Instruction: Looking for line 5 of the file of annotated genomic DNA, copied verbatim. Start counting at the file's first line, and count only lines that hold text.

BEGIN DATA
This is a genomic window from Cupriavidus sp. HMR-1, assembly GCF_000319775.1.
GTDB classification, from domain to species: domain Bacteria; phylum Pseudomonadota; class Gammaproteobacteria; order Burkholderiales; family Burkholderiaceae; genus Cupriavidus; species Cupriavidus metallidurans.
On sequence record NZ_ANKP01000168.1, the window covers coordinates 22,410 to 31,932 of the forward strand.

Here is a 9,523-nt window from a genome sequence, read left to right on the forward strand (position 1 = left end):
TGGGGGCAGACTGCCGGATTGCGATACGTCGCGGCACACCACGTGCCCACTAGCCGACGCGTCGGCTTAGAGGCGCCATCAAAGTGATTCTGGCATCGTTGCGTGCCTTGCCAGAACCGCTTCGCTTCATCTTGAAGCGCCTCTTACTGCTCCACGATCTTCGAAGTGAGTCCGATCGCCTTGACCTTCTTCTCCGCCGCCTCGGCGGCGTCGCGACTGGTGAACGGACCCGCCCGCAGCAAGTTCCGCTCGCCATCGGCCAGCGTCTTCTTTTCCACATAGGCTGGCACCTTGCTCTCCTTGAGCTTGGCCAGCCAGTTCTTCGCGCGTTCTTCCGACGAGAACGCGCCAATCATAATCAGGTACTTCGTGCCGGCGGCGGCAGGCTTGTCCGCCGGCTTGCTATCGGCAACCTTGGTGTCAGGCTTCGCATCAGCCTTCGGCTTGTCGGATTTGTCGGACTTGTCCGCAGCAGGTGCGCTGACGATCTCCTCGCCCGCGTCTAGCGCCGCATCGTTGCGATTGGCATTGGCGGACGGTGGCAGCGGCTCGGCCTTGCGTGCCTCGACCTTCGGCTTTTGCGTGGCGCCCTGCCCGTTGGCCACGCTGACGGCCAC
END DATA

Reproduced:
TGGGGGCAGACTGCCGGATTGCGATACGTCGCGGCACACCACGTGCCCACTAGCCGACGCGTCGGCTTAGAGGCGCCATCAAAGTGATTCTGGCATCGTTGCGTGCCTTGCCAGAACCGCTTCGCTTCATCTTGAAGCGCCTCTTACTGCTCCACGATCTTCGAAGTGAGTCCGATCGCCTTGACCTTCTTCTCCGCCGCCTCGGCGGCGTCGCGACTGGTGAACGGACCCGCCCGCAGCAAGTTCCGCTCGCCATCGGCCAGCGTCTTCTTTTCCACATAGGCTGGCACCTTGCTCTCCTTGAGCTTGGCCAGCCAGTTCTTCGCGCGTTCTTCCGACGAGAACGCGCCAATCATAATCAGGTACTTCGTGCCGGCGGCGGCAGGCTTGTCCGCCGGCTTGCTATCGGCAACCTTGGTGTCAGGCTTCGCATCAGCCTTCGGCTTGTCGGATTTGTCGGACTTGTCCGCAGCAGGTGCGCTGACGATCTCCTCGCCCGCGTCTAGCGCCGCATCGTTGCGATTGGCATTGGCGGACGGTGGCAGCGGCTCGGCCTTGCGTGCCTCGACCTTCGGCTTTTGCGTGGCGCCCTGCCCGTTGGCCACGCTGACGGCCAC